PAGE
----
The cap enforced set prices on properties, with the allowance of charging 10% above. Sounds ok at first, and but would it cap it fully? Not really; Shelter's Toby Lloyd suggests that these properties would still see rises in line with RPI (currently at 2.9%) meaning that they'll still increase.

Merkel has already come under flak a few days ago amid her promise to continue with Rent Caps. Despite the fact that they are now potentially deemed as 'Unconstitutional', its original creators (the SPD) have gone so far as to suggest that it's a panacea, a form of homoeopathy:

“The SPD’s view is that if the rental price brake doesn’t work, then we need a second rental price brake. We say: if there’s a lack of housing, we should improve the conditions for building new homes,” - I.E. it's delaying the inevitable fact that there's a housing shortage that needs to be remedied.

Now, this wouldn't matter so much if these caps, or 'brakes' as the Germans so industriously call them, worked – but they don't, as the Germans have admitted to in the past. Rather than control prices, it led to tenants either unaware, or unwilling to stand up to landlords, and increases far above what would be possible in London; the highest rise is 31%. Still sound good? Once something becomes state regulated, any competence goes out the window. 

While we look 'forward' to this, some Germans are regretting it: "Some economists say rent caps are counterproductive. Steffen Sebastian, professor for property financing at the International Real Estate Business School in Regensburg, is decidedly against state intervention in the housing market."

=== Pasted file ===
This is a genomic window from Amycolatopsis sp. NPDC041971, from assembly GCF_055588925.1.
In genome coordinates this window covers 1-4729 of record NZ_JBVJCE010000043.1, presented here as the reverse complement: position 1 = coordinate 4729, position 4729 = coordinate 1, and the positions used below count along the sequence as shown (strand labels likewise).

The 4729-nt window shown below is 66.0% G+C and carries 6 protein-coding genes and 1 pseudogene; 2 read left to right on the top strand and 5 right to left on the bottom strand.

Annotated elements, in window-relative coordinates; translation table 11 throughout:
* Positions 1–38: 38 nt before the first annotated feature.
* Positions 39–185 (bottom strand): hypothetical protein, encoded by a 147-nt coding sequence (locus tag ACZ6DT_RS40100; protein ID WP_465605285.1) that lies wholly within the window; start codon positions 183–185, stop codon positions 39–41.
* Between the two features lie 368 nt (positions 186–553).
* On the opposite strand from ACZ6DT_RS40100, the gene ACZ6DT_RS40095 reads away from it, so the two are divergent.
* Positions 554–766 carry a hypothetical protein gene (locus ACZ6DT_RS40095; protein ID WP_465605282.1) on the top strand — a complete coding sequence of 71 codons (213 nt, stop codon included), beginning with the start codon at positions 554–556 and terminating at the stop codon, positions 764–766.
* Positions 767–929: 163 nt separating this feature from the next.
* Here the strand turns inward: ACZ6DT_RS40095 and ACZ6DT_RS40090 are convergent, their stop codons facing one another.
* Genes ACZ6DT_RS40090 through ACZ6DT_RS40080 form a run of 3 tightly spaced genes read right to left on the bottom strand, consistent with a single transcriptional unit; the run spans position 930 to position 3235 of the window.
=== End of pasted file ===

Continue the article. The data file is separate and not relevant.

What's suggested instead? Pretty much what we're striving to do here in the UK: build houses. Steffan suggested it, Toby Lloyd suggested it, yet countries like Germany and places in the states like Jersey see it as 'perverse'. However, far from being a disaster, it's not too bad here on that front.

The short answer is this: there is no fast, or clear-cut right answer for this. But what Corbyn is suggesting is neither achievable nor desirable.

 

3 thoughts on “Rent cap: it failed in Germany and it’ll fail us here│James McQuillan

  1. If you click on the link ‘it’s not too bad here’, you’ll find this:

    ‘However, housing charity Shelter said the numbers were still about 100,000 short of what was needed.
    “While it’s certainly positive to see a rise in house-building, we should be under no illusion that these figures are still pitifully low,” said Anne Baxendale of Shelter.
    “Even with this slight lift, we’re still falling well short of the 250,000 homes a year we need to ease the burden of the housing crisis.”

    Sounds pretty bad to me, and yet another example of market failure and the need for more state intervention to pick up the pieces.

    1. Completely agree; I lament not expanding on that point to be honest; while regrettably lower than needed, I feel that a cap would simply delay the urgency behind building more housing to meet rising demand.

      I would agree on the point of state intervention but I’m curious as to how that would manifest.

      I remain pessimistic of Corbyn’s policy as there are far more bad examples than there are good